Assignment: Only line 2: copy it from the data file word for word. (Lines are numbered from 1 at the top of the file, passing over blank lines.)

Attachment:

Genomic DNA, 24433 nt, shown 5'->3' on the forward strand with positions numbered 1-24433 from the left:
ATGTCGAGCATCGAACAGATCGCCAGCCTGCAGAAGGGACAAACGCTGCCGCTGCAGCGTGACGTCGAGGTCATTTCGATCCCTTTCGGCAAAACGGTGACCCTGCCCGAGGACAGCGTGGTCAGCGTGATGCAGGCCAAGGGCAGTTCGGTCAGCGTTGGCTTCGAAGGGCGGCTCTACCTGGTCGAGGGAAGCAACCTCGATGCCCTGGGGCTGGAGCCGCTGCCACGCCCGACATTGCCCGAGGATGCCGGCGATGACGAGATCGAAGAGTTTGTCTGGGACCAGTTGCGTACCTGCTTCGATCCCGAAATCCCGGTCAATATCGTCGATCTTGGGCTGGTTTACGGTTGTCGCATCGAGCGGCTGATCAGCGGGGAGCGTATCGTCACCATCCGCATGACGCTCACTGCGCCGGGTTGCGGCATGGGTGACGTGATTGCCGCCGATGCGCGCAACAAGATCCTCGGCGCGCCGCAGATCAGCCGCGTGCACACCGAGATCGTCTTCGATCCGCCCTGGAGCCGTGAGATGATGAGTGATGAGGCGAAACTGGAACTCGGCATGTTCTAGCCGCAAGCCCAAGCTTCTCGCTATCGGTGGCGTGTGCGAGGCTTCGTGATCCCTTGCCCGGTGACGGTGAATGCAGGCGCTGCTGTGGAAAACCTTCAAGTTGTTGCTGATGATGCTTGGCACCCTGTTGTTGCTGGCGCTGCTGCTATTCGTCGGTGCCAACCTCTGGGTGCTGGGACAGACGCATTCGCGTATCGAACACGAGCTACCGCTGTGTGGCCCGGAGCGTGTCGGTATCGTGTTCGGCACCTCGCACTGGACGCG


ATGTCGAGCATCGAACAGATCGCCAGCCTGCAGAAGGGACAAACGCTGCCGCTGCAGCGTGACGTCGAGGTCATTTCGATCCCTTTCGGCAAAACGGTGACCCTGCCCGAGGACAGCGTGGTCAGCGTGATGCAGGCCAAGGGCAGTTCGGTCAGCGTTGGCTTCGAAGGGCGGCTCTACCTGGTCGAGGGAAGCAACCTCGATGCCCTGGGGCTGGAGCCGCTGCCACGCCCGACATTGCCCGAGGATGCCGGCGATGACGAGATCGAAGAGTTTGTCTGGGACCAGTTGCGTACCTGCTTCGATCCCGAAATCCCGGTCAATATCGTCGATCTTGGGCTGGTTTACGGTTGTCGCATCGAGCGGCTGATCAGCGGGGAGCGTATCGTCACCATCCGCATGACGCTCACTGCGCCGGGTTGCGGCATGGGTGACGTGATTGCCGCCGATGCGCGCAACAAGATCCTCGGCGCGCCGCAGATCAGCCGCGTGCACACCGAGATCGTCTTCGATCCGCCCTGGAGCCGTGAGATGATGAGTGATGAGGCGAAACTGGAACTCGGCATGTTCTAGCCGCAAGCCCAAGCTTCTCGCTATCGGTGGCGTGTGCGAGGCTTCGTGATCCCTTGCCCGGTGACGGTGAATGCAGGCGCTGCTGTGGAAAACCTTCAAGTTGTTGCTGATGATGCTTGGCACCCTGTTGTTGCTGGCGCTGCTGCTATTCGTCGGTGCCAACCTCTGGGTGCTGGGACAGACGCATTCGCGTATCGAACACGAGCTACCGCTGTGTGGCCCGGAGCGTGTCGGTATCGTGTTCGGCACCTCGCACTGGACGCG